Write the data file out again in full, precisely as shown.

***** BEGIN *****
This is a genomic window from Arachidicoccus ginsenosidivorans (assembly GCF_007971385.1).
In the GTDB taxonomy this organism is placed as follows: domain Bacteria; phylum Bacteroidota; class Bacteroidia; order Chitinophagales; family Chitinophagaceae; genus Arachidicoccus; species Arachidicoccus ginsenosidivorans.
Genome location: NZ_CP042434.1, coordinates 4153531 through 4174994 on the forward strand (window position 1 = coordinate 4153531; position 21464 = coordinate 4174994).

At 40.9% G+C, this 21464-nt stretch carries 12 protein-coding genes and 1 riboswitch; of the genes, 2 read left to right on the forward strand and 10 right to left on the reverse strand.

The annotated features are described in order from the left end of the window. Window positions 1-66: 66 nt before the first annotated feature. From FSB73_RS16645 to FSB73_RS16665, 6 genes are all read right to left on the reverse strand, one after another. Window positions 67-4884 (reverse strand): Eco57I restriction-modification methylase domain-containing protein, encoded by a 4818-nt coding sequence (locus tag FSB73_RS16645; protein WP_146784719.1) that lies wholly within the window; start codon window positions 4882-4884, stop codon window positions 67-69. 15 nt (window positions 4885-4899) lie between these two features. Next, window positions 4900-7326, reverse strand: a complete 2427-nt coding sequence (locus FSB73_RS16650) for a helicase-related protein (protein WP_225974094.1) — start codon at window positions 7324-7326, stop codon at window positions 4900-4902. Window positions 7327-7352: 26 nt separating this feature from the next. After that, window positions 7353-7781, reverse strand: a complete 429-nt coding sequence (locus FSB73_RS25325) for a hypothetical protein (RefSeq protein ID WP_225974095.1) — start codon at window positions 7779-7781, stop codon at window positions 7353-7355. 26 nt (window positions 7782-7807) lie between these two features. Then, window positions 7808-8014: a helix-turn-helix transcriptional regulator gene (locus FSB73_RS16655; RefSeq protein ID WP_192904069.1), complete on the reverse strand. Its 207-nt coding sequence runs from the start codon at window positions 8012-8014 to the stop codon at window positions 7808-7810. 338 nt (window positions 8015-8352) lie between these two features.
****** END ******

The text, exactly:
This is a genomic window from Arachidicoccus ginsenosidivorans (assembly GCF_007971385.1).
In the GTDB taxonomy this organism is placed as follows: domain Bacteria; phylum Bacteroidota; class Bacteroidia; order Chitinophagales; family Chitinophagaceae; genus Arachidicoccus; species Arachidicoccus ginsenosidivorans.
Genome location: NZ_CP042434.1, coordinates 4153531 through 4174994 on the forward strand (window position 1 = coordinate 4153531; position 21464 = coordinate 4174994).

At 40.9% G+C, this 21464-nt stretch carries 12 protein-coding genes and 1 riboswitch; of the genes, 2 read left to right on the forward strand and 10 right to left on the reverse strand.

The annotated features are described in order from the left end of the window. Window positions 1-66: 66 nt before the first annotated feature. From FSB73_RS16645 to FSB73_RS16665, 6 genes are all read right to left on the reverse strand, one after another. Window positions 67-4884 (reverse strand): Eco57I restriction-modification methylase domain-containing protein, encoded by a 4818-nt coding sequence (locus tag FSB73_RS16645; protein WP_146784719.1) that lies wholly within the window; start codon window positions 4882-4884, stop codon window positions 67-69. 15 nt (window positions 4885-4899) lie between these two features. Next, window positions 4900-7326, reverse strand: a complete 2427-nt coding sequence (locus FSB73_RS16650) for a helicase-related protein (protein WP_225974094.1) — start codon at window positions 7324-7326, stop codon at window positions 4900-4902. Window positions 7327-7352: 26 nt separating this feature from the next. After that, window positions 7353-7781, reverse strand: a complete 429-nt coding sequence (locus FSB73_RS25325) for a hypothetical protein (RefSeq protein ID WP_225974095.1) — start codon at window positions 7779-7781, stop codon at window positions 7353-7355. 26 nt (window positions 7782-7807) lie between these two features. Then, window positions 7808-8014: a helix-turn-helix transcriptional regulator gene (locus FSB73_RS16655; RefSeq protein ID WP_192904069.1), complete on the reverse strand. Its 207-nt coding sequence runs from the start codon at window positions 8012-8014 to the stop codon at window positions 7808-7810. 338 nt (window positions 8015-8352) lie between these two features.